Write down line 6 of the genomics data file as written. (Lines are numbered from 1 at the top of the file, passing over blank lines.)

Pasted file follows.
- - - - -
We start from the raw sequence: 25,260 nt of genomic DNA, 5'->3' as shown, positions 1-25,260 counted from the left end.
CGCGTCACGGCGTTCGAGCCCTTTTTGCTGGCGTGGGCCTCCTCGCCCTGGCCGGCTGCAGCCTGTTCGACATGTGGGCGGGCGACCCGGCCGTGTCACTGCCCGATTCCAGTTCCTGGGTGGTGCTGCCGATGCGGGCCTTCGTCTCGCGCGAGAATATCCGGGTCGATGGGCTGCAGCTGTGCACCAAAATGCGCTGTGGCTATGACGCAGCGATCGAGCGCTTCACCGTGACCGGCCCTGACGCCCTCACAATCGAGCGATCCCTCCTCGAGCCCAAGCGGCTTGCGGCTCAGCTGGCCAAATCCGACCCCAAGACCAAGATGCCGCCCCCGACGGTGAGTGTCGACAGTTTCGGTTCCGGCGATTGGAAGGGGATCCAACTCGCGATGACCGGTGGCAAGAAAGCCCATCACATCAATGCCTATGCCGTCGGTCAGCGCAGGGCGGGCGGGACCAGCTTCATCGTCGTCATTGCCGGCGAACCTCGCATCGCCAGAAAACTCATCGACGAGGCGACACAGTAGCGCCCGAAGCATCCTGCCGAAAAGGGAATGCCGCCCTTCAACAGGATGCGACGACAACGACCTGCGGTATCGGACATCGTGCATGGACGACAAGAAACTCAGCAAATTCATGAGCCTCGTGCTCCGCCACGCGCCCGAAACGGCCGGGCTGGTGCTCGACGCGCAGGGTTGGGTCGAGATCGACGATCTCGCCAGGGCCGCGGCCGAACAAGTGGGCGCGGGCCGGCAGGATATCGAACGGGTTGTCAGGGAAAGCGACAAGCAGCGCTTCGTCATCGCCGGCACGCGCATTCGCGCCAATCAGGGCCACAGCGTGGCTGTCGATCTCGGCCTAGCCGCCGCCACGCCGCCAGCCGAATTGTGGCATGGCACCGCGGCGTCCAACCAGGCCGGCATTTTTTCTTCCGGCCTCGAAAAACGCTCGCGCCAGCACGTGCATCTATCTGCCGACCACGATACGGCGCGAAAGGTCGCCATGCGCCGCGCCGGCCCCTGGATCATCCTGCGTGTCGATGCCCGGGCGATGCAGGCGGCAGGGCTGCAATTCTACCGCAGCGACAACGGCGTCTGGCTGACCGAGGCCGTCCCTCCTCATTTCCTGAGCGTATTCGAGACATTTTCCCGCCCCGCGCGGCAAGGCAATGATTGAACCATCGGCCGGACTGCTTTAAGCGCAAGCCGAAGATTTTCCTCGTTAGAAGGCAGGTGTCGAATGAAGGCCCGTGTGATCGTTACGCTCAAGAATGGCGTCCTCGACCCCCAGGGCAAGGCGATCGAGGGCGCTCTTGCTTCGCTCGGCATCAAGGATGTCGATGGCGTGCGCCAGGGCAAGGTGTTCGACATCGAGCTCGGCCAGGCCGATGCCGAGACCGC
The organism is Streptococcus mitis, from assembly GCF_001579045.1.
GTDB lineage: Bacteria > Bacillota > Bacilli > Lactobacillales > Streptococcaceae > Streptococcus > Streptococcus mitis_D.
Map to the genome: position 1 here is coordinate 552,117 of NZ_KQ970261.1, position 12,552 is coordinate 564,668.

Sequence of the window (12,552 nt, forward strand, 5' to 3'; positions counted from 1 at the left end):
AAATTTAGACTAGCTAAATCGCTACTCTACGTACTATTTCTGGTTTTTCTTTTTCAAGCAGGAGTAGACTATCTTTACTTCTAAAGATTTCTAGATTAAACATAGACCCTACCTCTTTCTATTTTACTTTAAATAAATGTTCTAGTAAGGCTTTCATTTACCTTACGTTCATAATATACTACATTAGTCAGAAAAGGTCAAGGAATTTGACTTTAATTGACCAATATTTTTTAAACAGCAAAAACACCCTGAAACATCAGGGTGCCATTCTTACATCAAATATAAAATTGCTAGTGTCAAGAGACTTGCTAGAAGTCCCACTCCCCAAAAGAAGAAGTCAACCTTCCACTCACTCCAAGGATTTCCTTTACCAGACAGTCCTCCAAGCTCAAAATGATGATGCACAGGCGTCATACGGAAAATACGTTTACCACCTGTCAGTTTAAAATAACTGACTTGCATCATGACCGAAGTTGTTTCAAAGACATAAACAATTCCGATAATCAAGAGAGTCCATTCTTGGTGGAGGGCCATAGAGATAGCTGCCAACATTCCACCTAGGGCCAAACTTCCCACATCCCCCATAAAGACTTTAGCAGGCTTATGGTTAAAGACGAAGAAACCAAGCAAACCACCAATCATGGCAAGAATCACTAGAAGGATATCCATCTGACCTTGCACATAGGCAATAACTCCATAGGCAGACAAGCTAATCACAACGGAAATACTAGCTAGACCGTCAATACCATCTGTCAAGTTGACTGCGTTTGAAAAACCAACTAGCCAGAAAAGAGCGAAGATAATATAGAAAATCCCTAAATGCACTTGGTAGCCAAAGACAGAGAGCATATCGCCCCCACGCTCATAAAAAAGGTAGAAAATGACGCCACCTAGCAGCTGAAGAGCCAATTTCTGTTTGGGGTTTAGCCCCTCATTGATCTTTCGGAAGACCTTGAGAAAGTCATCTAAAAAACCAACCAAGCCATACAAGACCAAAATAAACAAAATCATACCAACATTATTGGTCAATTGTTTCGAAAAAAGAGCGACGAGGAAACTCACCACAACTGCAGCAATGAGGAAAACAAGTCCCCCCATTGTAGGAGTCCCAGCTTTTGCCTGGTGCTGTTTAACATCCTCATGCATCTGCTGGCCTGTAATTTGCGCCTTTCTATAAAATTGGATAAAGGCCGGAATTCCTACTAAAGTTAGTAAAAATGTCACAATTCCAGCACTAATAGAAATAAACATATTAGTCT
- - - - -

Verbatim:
Sequence of the window (12,552 nt, forward strand, 5' to 3'; positions counted from 1 at the left end):